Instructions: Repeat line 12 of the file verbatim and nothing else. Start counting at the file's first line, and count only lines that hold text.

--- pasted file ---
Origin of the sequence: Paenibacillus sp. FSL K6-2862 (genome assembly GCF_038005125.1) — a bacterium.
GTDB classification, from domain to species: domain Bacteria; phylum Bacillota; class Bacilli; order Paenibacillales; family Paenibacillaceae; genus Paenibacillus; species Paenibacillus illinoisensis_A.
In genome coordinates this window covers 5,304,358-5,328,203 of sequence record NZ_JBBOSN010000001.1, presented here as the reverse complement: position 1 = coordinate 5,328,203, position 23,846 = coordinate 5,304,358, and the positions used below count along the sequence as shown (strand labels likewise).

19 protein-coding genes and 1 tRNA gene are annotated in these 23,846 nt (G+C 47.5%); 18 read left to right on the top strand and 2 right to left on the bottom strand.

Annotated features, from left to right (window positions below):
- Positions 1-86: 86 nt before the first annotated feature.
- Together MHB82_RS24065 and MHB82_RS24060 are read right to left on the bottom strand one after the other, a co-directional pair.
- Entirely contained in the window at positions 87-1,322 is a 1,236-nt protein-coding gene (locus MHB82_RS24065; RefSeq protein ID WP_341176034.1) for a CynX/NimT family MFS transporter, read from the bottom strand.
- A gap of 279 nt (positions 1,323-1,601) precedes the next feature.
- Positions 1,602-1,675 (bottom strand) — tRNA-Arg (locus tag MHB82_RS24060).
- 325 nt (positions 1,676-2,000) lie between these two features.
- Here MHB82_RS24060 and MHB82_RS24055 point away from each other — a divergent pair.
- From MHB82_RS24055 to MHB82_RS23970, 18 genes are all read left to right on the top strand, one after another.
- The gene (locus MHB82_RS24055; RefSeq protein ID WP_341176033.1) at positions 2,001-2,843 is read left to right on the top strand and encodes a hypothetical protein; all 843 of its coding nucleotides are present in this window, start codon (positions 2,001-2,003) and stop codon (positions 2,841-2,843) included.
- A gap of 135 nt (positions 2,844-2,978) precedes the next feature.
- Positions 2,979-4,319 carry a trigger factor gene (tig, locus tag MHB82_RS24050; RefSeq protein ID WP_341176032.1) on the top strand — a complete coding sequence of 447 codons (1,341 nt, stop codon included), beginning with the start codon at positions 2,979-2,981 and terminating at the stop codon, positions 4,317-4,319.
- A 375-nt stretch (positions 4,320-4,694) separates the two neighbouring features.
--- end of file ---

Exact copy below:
- Here MHB82_RS24060 and MHB82_RS24055 point away from each other — a divergent pair.